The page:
Part of the problem with this middle third is the presentation. Lugacy favors using long tracking shots, periods of no dialogue, blackouts, voiceover, and garish red lighting to suggest the hellish underworld that Maya descends into in order to rediscover or reinvent or simply numb herself. Much of it feels hazily realized, intentionally so in order to depict Maya's semi-conscious state of mind. At times, these techniques work to create a feeling of dread and fear. A static shot of Maya dressing/undressing a mannequin at her job does a better job than any in the film at subtly suggesting how woman are treated as window dressing, something to be made-up and redone and presented in such a fashion as to be visually, rather than intellectually, appealing. However, much of Maya's journey is simply a bore and the psychological underpinning never feels fully explored. The film feels made by an academic rather than a dramatist. Her relationship with Adrian never feels fleshed out and her reclamation of sexual power (evident in the section's final scene, where Maya makes out with a woman while getting eaten out by a man) seems strained, rather than earned because the filmmaker hasn't provided strong enough evidence to make this seem plausible.
The final section ("Fall" - again, heavy-handed title card) seems shorter and turns Maya into an avenging angel. I don't want to spoil too much, but the final scene, shot with implication rather than explicitness, is primal in its power. It also subverts the initial rape scene and demonstrates an alternative reality where the (ethnic/racial/sexual/linguistic) abuse that has historically been aimed towards women and minorities is righted old testament style. Much like the climax of Taxi Driver, this scene confronts viewers. It forces us to take into account our own personal and moral beliefs, and makes us consider whether our own primal desires trump our highfalutin "black and white" belief system when the theoretical becomes reality.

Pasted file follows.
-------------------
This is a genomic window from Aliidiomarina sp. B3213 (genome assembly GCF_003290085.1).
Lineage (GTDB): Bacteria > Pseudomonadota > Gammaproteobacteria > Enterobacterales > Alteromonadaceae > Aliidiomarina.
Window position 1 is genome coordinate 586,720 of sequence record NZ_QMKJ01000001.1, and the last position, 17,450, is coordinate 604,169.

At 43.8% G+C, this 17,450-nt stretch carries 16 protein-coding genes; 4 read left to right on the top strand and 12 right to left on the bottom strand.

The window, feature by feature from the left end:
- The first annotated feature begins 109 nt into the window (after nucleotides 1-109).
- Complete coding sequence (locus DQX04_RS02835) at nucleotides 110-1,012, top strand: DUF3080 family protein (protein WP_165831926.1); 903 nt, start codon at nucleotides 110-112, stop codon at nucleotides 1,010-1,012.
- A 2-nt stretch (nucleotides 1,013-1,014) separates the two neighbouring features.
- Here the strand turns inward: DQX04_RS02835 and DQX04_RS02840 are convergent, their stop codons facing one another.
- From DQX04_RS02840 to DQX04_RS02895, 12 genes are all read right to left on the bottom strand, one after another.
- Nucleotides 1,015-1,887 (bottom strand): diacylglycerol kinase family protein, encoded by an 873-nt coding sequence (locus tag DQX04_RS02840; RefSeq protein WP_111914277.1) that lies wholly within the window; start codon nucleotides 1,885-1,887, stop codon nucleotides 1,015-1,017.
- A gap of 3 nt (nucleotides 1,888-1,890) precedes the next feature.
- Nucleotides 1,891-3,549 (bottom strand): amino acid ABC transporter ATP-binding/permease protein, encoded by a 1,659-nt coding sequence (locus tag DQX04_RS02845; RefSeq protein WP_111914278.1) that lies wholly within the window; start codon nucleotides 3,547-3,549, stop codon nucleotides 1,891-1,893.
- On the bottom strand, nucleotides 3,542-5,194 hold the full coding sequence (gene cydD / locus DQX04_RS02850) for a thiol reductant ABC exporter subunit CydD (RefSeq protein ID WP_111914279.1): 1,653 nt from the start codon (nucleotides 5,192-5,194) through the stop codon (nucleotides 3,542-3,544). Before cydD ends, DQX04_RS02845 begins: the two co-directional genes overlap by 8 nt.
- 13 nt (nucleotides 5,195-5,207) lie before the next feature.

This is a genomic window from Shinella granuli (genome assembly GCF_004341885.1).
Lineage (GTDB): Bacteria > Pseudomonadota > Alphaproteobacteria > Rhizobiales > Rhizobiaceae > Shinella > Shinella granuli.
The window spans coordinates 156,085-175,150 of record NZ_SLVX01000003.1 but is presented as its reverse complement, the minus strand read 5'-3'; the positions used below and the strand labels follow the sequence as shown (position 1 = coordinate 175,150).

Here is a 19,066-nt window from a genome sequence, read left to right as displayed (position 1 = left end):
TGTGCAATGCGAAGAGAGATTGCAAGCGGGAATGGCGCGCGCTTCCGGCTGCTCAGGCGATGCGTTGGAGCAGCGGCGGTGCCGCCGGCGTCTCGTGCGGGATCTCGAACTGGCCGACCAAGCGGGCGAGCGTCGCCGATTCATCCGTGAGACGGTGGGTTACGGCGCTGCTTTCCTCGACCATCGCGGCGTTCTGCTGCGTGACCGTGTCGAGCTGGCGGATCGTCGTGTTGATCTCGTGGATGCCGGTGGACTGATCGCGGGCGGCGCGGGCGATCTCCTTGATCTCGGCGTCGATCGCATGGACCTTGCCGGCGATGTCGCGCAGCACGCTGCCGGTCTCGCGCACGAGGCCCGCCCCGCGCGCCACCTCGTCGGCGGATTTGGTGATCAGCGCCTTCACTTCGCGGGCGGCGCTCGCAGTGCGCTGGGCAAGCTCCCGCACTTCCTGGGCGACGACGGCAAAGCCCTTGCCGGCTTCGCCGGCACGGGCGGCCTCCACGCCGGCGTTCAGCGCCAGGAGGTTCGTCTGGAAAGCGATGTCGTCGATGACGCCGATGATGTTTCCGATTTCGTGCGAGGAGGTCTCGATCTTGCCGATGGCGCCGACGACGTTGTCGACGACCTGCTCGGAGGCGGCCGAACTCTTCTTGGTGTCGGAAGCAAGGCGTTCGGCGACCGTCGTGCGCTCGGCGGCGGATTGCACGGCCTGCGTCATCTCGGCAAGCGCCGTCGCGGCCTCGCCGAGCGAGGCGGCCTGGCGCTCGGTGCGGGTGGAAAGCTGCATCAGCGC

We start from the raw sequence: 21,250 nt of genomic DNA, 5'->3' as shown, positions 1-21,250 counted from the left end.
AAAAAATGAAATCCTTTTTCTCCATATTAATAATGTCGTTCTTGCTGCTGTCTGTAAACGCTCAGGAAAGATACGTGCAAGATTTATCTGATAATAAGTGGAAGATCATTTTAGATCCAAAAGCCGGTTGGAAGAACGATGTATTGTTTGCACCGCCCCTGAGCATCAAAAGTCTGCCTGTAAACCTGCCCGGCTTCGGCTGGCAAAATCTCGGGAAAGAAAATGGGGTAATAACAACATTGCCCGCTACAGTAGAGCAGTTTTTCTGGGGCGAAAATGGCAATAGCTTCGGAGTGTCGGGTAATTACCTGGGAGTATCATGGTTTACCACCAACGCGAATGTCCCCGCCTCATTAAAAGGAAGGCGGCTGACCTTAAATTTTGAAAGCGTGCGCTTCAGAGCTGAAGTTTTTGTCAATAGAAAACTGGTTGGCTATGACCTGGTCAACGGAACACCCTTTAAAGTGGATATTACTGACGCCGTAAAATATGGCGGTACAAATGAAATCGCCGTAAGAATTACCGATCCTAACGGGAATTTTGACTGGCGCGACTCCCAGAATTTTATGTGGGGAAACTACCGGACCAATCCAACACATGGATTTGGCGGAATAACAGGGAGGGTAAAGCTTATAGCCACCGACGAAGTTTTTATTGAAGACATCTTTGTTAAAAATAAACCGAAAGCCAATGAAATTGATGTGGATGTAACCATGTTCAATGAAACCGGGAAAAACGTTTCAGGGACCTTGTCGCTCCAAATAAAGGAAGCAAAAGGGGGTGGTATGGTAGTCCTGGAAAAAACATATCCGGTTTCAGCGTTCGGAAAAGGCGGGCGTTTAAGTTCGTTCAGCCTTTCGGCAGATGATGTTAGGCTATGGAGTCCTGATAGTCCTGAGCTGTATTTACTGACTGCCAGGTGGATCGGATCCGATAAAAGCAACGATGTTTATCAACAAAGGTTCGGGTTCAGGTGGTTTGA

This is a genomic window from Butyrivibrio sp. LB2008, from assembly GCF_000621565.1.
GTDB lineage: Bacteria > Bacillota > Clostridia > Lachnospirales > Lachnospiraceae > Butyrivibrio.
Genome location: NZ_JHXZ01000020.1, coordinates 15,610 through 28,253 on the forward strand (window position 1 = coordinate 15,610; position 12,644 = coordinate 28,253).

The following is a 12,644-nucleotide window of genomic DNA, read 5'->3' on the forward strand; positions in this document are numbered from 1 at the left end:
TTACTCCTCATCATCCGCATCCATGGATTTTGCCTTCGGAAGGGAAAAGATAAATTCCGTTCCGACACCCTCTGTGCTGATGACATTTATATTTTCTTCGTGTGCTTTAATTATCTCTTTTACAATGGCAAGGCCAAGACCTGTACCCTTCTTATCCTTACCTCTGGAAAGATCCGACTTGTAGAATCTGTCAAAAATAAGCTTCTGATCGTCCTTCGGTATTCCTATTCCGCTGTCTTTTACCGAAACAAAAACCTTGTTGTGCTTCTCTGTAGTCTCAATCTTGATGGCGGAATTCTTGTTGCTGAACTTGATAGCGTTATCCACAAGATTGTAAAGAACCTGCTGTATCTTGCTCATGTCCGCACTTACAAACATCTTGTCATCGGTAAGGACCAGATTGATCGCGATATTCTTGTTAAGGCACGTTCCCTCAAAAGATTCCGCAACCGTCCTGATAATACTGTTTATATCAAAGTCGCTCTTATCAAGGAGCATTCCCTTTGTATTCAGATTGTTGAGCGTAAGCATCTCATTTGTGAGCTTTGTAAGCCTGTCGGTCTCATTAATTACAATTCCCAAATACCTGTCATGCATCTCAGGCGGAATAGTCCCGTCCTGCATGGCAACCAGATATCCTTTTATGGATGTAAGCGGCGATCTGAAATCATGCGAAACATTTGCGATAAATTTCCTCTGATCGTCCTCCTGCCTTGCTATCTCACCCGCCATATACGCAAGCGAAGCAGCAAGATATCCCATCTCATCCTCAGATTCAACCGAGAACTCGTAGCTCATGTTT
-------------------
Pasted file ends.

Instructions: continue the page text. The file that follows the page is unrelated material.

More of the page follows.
It will be interesting to see more from Lugacy. Descent is her first full-length feature, and she has a command of visual/aural relationships used to provoke an atmosphere of a world coming unhinged. I hope her storytelling steps up to become leaner and meaner, more interested in dramatically juicing her stories so they don’t become so narcoleptic. Because when all is said and done, Descent is ultimately a grindhouse revenge thriller disguised as feminist post-traumatic rape treatise.
With that being said, the director of Hostel 2, Eli Roth, could learn a thing or two from Talia Lugacy. I never meant for the two to be viewed as companion films, but it just so happened I rented them on the same night and watched them back to back. As a matter of fact, I think Hostel 2 would have been much improved if Lugacy had left her textbooks at home and directed this trash.
Hostel 2 is a replica of the first film, where a bunch of backpacking college kids end up in Slovakia for good times only to end up kidnapped and sold to the highest bidder invested in a “murder for sale” business known as Elite Hunting. The only difference this time around is the sequel replaces the callous boys of the original with a trio of young women. This is probably Roth’s idea of female empowerment. Anyways, if you have seen the original, you’ve seen the sequel by default. If you enjoy seeing a naked woman hung upside down while another woman slices her open to bathe in the girl’s blood while seemingly masturbate, this film is for you.
What really struck me is the idea of Lugacy making this kind of trash. Roth has no intention nor desire to generate the threat of violence or humiliation or intimidation through a strategic manipulation of image and sound; he wants to get to the good stuff and wallow there. The problem with this approach is no real menace, no real fear is generated as the story unfolds-instead, the viewer is subjected to recurrent scenes of disembowelment, cannibalism, and the climactic money shot, a castration shown in full where a cock gets devoured by Dobermans jonesing for some real meat. Lugacy could have shot the lights out of this film and provoked some real tension, some real atmospheric dread, and most importantly, some genuine scares. She has a great understanding that less actually can be more, and her instincts would have left Hostel 2 a more horrific film rather than the tired piece of shit it becomes.
I didn’t hate Hostel 2. It’s not repulsive enough to hate. It’s just not scary. The original Hostel, despite any objections to content, contained some real chills. Now that the cat’s out of the bag concerning the protagonists’ fates, Roth would have been wise to go in the other direction. Less focus on gore (much of which is more comedic than frightening—not deliberately, I believe), more on sustaining a mood. Because it’s not in the knowing, but in the telling, and in Hostel 2, Roth simply tells us the story in the same exact way. If I’d known this to be the case, I would have rented Hostel again.